I'm afraid I don't know how long the shiftout command takes to shift out 16bits, but i'm sure it's much less than 2milliseconds. Anyone else know this one?

Yes you would use a 16bit int, each bit representing a different led in the row. As far as the anodes, you'd have to use another shift register or a multiplexer like the 4051, see:Arduino Playground - 4051

I don't see MISO and MOSI in the data sheet madworm linked, i see DIN (data in) and DOUT (data out). The SPI protocol uses a chip select pin for each chip it will talk to and has to enable that before the chip will listen. It'd be like sending an interrupt to that chip to make it listen to the serial data. the max6979 is different, it is always listening as long as the data is being clocked. it then has to be latched to store the data to the led outputs. It's not quite the same as SPI.

[edit]Just noticed that the arduino learning area refers to SPI as synchronous protocol interface, however the atmega168 refers to SPI as serial peripheral interface. The two are not the same thing.[/edit]

for faster shifting i guess I'd need to use registers ie portb. but then id hard code my way into sticking with a certain set of pins, and not using library code :frowning:

I'd try it with the shift out code first and see if it's fast enough, but if it's not there's absolutely nothing wrong with direct port manipulation. As far as using a certain set of pins, once you have this thing wired up it's not like you'd really have much reason to change them so that shouldn't be a problem.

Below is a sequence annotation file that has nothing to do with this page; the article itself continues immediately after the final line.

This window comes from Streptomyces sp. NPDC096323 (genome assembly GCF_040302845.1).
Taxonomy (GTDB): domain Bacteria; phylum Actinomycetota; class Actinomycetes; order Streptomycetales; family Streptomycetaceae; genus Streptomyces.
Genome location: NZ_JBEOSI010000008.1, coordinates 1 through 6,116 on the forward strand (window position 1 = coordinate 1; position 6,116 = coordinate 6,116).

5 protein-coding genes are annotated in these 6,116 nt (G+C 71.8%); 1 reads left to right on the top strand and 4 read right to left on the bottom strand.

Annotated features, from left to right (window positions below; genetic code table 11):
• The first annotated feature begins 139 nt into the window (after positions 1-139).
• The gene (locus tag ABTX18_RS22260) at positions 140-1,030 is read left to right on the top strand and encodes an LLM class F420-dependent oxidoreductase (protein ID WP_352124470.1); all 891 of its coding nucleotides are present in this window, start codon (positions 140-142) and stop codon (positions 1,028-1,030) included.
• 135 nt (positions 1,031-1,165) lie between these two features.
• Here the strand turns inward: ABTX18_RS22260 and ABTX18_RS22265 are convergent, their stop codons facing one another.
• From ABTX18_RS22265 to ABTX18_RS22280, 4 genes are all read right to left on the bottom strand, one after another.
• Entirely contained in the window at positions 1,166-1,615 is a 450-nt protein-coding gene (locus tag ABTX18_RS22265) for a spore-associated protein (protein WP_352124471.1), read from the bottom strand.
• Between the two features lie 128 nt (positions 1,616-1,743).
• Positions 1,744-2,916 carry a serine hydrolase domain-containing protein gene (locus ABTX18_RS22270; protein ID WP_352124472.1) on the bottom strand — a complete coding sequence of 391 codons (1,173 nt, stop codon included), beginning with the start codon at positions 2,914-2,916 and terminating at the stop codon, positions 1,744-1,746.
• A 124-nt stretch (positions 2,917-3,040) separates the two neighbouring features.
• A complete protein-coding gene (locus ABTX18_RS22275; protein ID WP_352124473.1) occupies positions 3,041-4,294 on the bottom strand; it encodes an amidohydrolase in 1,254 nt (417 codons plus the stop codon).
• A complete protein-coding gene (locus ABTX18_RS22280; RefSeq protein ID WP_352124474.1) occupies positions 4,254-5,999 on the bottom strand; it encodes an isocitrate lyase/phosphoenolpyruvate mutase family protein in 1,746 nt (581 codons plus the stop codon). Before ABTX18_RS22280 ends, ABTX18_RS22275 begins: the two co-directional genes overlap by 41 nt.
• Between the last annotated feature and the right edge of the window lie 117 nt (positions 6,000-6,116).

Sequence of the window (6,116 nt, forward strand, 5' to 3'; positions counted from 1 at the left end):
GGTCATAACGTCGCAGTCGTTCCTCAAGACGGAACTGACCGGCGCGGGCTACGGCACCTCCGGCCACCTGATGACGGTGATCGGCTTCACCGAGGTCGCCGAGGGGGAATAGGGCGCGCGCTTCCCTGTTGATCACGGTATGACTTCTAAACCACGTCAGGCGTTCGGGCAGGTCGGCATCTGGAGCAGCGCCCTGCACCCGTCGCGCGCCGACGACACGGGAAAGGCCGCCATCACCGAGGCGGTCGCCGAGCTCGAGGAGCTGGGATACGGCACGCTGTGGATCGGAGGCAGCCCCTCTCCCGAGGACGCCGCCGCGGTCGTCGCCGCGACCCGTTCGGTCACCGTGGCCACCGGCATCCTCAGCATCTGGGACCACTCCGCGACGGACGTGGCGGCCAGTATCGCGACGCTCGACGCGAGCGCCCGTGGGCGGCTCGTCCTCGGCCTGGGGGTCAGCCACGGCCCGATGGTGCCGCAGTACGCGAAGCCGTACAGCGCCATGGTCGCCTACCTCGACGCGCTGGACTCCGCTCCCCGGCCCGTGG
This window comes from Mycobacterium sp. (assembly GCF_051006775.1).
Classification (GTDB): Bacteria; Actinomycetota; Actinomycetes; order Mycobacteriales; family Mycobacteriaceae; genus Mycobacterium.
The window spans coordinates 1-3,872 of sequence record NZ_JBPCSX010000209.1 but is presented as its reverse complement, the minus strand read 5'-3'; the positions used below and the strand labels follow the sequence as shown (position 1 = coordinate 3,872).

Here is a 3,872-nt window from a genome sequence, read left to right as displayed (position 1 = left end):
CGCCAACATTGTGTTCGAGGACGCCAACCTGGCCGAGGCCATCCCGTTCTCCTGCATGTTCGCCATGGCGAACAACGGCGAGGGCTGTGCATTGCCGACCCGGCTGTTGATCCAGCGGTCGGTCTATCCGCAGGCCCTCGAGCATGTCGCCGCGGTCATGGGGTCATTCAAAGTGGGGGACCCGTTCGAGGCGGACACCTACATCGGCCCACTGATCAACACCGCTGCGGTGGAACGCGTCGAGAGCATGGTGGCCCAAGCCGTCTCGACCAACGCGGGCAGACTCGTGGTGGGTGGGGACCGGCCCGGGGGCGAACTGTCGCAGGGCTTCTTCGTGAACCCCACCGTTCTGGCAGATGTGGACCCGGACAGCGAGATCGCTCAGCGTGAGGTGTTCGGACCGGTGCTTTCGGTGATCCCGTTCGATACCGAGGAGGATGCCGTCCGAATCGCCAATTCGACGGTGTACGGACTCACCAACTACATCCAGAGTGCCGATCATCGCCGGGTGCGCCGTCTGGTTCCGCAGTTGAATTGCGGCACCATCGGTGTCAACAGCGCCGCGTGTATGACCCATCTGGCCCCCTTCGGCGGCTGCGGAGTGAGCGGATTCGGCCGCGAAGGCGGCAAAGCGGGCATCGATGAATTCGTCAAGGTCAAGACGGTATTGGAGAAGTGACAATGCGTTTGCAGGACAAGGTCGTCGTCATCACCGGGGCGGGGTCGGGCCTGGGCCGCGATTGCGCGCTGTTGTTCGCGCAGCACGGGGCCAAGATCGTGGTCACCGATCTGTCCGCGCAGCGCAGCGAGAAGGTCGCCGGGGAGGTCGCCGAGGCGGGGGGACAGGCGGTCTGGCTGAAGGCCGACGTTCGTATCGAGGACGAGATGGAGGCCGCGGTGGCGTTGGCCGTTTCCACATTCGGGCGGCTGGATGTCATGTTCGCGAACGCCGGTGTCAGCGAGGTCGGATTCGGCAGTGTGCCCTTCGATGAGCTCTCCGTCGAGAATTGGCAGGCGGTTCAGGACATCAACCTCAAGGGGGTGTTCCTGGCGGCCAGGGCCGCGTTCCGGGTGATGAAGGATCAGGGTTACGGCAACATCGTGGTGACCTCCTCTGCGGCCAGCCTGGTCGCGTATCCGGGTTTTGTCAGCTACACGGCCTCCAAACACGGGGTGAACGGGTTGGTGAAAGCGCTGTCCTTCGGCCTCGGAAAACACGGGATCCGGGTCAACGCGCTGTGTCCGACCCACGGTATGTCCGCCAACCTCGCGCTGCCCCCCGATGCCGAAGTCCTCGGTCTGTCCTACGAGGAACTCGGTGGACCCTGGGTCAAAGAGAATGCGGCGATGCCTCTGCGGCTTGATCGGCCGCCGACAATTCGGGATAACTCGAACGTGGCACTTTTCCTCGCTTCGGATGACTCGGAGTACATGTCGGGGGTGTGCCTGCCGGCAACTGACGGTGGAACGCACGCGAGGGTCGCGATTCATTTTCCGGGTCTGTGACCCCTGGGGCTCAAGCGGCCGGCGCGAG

found shiftout (v10)

void shiftOut(uint8_t dataPin, uint8_t clockPin, uint8_t bitOrder, byte val)
{
      int i;

      for (i = 0; i < 8; i++)  {
            if (bitOrder == LSBFIRST)
                  digitalWrite(dataPin, !!(val & (1 << i)));
            else      
                  digitalWrite(dataPin, !!(val & (1 << (7 - i))));
                  
            digitalWrite(clockPin, HIGH);
            digitalWrite(clockPin, LOW);            
      }
}

Portb would be faster as digital write takes several CPU cycles

would this shift function worK? :o

#define clock B00000001 // Pin 8
#define data  B00000010 // Pin 9
void shiftOut16(uint16_t val) // edit from 8 bit data to unsigned 16 bit
{
      int i;

      for (i = 0; i < 16; i++)  {
            bool high = !!(val & (1 << (15 - i))); // EDIT fixed from 8 bit to 16 bit  :)
            (high) ? PORTB |= data: PORTB ^= data; // Edit portb needed capitalization 
            PORTB ^= clock; //  ;D Edit forgot = signs 
            PORTB ^= clock;
      }    
}

I haven't yet looked enough into port manipulation to say if your code would work at first glance, but one thing I do see is that you have !!(val & (1 << (7 - i))). That's written for an 8 bit byte. You'd want !!val & (1 << (15 - i))) for a 16 bit integer.

As far as the rest of the code, I'd need to read over bitmath and port access more. Anyone else have any suggestions for biojae?

I fixed some mistakes in the code

:cry:

void loop()
{
      digitalWrite(latch, LOW);
      digitalWrite(out1, HIGH); // Turn on pin for colum
      shiftOut(data, clock, MSBFIRST, rowr);
      //shiftOut(data, clock, MSBFIRST, row1g);
      digitalWrite(latch, HIGH);
      delay(1500);
}

This code does not work. it either lights up the whole row or none

Does anyone know the differences between the MAX6979AUG and the MAX6979ANG? because I have the ANG one, and the pinout in the data sheet may be wrong